On June 15th we launched our tagging feature on the Online Public Access (OPA) prototype in another “citizen archivist” venture. Convinced that our users know a lot about the records we are stewarding, this is an opportunity to contribute that knowledge. As you search the catalog, you are invited to tag any archival description, person, or organization name records with the keywords or labels that are meaningful to you. We expect that crowdsourcing tagging will enhance the quality of the content and make it easier for people to find what they are looking for.  A description of this new feature can be found on the NARAtions blog, along with a link to the registration page.

In the first month we have had more than 1,000 tags contributed!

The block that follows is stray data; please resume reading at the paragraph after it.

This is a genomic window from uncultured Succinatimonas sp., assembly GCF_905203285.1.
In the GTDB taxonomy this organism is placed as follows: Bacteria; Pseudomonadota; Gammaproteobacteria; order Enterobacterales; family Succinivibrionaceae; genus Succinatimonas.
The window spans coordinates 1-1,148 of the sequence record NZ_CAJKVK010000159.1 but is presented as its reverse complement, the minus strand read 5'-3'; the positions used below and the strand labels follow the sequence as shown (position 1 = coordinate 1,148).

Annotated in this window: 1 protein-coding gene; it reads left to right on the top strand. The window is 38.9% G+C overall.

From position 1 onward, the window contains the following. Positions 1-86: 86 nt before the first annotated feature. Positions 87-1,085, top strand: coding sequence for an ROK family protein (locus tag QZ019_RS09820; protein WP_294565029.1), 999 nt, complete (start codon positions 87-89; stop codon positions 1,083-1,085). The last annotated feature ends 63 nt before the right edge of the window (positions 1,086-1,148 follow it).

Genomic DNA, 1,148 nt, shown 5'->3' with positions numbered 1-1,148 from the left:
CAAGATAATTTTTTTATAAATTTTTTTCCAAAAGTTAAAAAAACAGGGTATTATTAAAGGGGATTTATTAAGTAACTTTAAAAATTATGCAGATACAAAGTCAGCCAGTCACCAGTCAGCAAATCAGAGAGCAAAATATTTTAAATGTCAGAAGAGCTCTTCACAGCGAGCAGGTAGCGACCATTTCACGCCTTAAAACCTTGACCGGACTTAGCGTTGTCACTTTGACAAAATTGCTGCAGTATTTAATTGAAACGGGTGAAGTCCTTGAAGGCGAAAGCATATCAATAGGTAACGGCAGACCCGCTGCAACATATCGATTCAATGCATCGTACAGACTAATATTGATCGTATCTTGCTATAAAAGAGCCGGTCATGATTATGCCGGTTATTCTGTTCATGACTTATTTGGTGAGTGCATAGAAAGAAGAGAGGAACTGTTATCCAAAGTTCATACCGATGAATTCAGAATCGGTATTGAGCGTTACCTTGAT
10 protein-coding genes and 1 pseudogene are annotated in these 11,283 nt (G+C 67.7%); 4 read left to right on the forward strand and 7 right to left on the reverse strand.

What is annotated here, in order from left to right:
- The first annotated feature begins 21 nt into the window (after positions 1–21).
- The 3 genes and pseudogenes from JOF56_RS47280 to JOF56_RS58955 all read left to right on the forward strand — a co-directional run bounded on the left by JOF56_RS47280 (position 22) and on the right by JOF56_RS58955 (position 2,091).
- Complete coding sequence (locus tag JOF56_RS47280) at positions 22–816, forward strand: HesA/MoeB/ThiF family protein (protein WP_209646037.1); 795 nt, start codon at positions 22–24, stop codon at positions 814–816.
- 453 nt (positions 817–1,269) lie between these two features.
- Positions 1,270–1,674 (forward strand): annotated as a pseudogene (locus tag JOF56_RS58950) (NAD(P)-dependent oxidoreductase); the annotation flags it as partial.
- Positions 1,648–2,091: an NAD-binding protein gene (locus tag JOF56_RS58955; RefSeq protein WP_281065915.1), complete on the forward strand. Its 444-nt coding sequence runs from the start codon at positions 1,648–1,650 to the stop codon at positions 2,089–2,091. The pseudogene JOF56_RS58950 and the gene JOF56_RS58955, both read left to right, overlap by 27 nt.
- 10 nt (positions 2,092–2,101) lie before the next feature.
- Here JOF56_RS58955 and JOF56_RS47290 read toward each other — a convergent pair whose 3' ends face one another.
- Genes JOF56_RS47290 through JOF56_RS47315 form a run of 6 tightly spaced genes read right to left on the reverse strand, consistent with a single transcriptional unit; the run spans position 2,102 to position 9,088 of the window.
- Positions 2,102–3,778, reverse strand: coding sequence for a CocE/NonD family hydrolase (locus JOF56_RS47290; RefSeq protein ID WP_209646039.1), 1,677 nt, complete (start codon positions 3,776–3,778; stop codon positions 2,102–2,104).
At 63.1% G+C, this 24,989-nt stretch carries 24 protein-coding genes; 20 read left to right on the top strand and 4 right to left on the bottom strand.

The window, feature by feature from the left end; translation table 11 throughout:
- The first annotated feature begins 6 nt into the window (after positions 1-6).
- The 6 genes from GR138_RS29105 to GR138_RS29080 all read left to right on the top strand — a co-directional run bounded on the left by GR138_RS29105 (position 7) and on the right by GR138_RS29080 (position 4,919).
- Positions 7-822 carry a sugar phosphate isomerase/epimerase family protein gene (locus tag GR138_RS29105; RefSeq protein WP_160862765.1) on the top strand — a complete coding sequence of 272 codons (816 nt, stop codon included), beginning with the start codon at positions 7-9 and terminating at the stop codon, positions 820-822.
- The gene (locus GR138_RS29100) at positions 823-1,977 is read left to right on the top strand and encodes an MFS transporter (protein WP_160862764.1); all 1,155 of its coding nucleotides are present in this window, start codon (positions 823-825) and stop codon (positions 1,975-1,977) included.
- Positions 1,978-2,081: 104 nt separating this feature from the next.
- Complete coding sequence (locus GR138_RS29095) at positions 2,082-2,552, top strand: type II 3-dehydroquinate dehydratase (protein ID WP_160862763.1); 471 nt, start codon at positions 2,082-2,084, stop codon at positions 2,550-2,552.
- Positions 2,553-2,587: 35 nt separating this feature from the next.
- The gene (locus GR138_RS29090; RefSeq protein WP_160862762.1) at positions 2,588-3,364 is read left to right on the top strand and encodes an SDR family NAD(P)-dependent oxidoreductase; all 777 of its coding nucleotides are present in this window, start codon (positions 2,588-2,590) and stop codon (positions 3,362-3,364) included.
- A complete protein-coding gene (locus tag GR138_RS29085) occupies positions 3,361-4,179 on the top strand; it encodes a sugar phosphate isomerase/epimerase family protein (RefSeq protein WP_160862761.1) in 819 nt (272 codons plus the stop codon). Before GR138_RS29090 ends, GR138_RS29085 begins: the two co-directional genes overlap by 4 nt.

Our online contributor “islandlibrarian” recognized Nantucket Island in the description of the series that includes the following document:


User “zarr” added Four Freedoms to this image:


User “sschlang” knows Wisconsin and added Manitowoc, Wisconsin to this image:

Join the crowd and add your tags!… [ Read all ]

GLAMorous

Written on: May 25, 2011 | 2 Comments

According to Alexa.com, the internet traffic ranking company, there are only six websites that internet users worldwide visit more often than Wikipedia: Google, Facebook, YouTube, Yahoo!, Blogger.com, and Baidu.com (the leading Chinese language search engine).  In the States, it ranks sixth behind Amazon.com.   Over the past few years, the National Archives has worked with many of these groups to make our holdings increasingly findable and accessible.  Our goal is to meet people where they are online.

This past fall, we took the first step toward building a relationship with the “online encyclopedia that anyone can edit,” Wikipedia.  When we first began exploring the idea of a National Archives-Wikipedia relationship, Liam Wyatt put us in touch with the local DC-area Wikipedian community.